Published 20 July 2021

Medical meetings post-COVID – key lessons for pharma

EPG Health’s Allen Wellings assesses future symposia and congress models, outlining some learnings about content and reach.

COVID-19 had a huge, and very obvious, initial impact on medical congresses and symposia when 2020’s lockdowns took effect, with many events struggling to move quickly enough to a purely digital format.

While many did succeed in creating digital learning environments during those difficult early months of the pandemic, there are some clear learnings for pharma companies in terms of what and who will succeed in delivering real value in our changing world.

Leveraging the advantages and overcoming the disadvantages

The wholesale move to virtual meetings last year, despite the disruption organisers faced, did come with some advantages. Most notably:

  • A far wider audience: attendance was now possible for many physicians who may not necessarily have made it to a meeting in previous years
  • Much more measurable: from a pharma perspective, virtual meetings came with greatly increased amount of data for elements like poster downloads, sessions attended, attendee engagement with which to evaluate both impact and learnings.

However, there were also some downsides to having a fully online audience that the industry has had to learn how to mitigate:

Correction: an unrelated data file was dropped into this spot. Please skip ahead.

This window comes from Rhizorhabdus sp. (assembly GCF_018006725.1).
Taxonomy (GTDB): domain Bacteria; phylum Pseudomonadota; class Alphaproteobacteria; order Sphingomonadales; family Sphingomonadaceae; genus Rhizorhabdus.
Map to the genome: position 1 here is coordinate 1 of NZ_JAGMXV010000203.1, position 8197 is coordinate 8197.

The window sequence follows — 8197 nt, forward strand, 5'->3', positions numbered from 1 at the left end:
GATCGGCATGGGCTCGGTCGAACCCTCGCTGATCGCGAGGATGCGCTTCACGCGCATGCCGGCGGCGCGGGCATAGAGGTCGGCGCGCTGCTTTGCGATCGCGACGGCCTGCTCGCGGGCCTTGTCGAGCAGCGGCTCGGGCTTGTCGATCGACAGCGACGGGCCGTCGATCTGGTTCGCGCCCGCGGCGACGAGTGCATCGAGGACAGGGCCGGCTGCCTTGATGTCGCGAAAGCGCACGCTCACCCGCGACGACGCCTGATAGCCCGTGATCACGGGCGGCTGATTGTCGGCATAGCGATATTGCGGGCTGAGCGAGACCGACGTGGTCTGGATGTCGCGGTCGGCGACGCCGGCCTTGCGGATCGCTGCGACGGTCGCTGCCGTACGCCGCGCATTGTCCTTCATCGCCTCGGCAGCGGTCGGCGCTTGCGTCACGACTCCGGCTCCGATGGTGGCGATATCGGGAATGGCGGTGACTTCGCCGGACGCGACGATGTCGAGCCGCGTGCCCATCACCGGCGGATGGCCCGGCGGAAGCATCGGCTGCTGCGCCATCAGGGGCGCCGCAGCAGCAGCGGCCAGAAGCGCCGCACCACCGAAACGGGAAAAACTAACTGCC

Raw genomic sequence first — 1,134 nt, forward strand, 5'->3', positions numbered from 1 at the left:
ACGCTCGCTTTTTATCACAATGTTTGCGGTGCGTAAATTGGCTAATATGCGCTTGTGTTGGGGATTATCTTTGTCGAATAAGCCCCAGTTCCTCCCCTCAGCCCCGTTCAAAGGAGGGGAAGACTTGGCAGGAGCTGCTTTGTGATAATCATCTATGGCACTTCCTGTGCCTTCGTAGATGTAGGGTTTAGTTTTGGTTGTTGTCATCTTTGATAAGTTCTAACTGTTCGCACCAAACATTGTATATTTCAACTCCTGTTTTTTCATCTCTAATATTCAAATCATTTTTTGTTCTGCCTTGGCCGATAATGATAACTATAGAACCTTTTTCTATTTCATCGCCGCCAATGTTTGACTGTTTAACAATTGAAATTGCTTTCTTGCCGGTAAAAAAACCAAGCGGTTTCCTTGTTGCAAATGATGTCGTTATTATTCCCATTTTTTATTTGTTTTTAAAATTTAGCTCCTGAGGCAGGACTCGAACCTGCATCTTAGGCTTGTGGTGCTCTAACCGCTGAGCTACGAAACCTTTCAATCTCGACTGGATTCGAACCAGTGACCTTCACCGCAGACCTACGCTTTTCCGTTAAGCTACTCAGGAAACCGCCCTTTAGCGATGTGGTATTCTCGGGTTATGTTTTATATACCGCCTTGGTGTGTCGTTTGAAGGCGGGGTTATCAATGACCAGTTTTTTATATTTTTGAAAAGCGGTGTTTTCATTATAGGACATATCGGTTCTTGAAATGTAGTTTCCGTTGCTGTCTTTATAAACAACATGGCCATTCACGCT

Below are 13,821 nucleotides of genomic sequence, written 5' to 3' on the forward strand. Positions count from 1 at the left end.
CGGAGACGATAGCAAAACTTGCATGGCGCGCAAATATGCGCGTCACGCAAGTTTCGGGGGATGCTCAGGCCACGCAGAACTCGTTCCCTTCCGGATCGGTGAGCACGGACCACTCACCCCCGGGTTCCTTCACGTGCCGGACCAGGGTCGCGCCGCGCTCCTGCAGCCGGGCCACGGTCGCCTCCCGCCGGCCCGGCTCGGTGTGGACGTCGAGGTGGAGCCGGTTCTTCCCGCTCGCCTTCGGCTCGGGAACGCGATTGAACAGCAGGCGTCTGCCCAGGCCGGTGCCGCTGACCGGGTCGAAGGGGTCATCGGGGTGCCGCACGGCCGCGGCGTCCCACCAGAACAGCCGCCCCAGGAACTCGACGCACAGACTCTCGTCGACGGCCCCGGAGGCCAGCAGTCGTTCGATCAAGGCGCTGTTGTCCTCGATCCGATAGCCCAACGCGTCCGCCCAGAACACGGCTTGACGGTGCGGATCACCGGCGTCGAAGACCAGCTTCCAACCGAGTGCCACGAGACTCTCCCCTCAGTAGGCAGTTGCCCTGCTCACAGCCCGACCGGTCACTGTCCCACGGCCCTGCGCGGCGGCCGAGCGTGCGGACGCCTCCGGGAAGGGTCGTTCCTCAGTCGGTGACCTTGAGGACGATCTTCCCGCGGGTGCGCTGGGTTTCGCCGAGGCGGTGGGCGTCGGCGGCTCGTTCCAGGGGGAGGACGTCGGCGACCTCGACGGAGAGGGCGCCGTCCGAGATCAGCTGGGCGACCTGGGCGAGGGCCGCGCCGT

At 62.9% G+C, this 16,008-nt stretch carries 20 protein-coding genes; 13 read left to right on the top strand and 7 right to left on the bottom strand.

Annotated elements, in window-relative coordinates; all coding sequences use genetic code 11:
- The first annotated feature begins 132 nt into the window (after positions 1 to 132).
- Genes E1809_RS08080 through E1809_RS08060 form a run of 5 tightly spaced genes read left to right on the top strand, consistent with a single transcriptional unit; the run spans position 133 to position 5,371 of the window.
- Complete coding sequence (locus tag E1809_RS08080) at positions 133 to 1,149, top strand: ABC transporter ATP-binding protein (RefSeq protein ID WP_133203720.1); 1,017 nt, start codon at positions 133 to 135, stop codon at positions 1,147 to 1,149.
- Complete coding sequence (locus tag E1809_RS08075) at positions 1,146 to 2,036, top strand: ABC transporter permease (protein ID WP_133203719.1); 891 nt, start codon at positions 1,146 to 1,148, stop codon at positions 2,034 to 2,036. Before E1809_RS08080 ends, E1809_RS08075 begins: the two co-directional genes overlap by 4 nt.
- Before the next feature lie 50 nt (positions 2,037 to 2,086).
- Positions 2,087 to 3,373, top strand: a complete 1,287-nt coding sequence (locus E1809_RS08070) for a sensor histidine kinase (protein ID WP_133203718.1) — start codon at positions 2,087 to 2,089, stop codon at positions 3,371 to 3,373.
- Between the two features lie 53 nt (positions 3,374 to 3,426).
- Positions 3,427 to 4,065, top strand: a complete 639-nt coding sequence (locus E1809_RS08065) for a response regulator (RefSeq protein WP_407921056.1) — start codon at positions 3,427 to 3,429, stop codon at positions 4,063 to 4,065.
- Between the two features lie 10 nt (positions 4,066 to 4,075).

• Lower attendance: where effective pre-event awareness wasn’t possible, numbers were lower than they could have been. Furthermore, there was no longer a captive audience, so attendees didn’t have to stay if they were too busy or not finding enough value
  • Different time zones: the geographical spread of attendees presented challenges for optimising availability beyond the live event
  • Reduced networking opportunities: without face-to-face interaction the chances for personal interaction among delegates and with pharma personnel were compromised.

Read how three pharma companies delivered scientific meetings during the pandemic.

Adapting to virtual and hybrid meetings

As countries emerge from strict lockdowns, events will continue to evolve, with a hybrid format that offers both virtual and in-person options set to be a mainstay of future plans. So maximising the potential of any event now requires greater planning aligned to the advantages and disadvantages of digital versus in-person attendance.

In our experience successful events in this new environment require a precision focus on the experience – before, during and after the event. The key elements to address are:

Timelines: creating awareness through multi-channel outreach needs to start weeks in advance, with a strong agenda, format, message and speaker line-up already established. All of these factors will impact a decision to attend the event. Preparations may take longer but engagement will last longer too.

Content: make it ‘digital first’ and optimise it for live events, whether on-site and online, and for enduring impact. Even pre-COVID, our research found that 81% HCPs wanted access to conference materials post-event, with 90% believing this helped them to apply new information more quickly.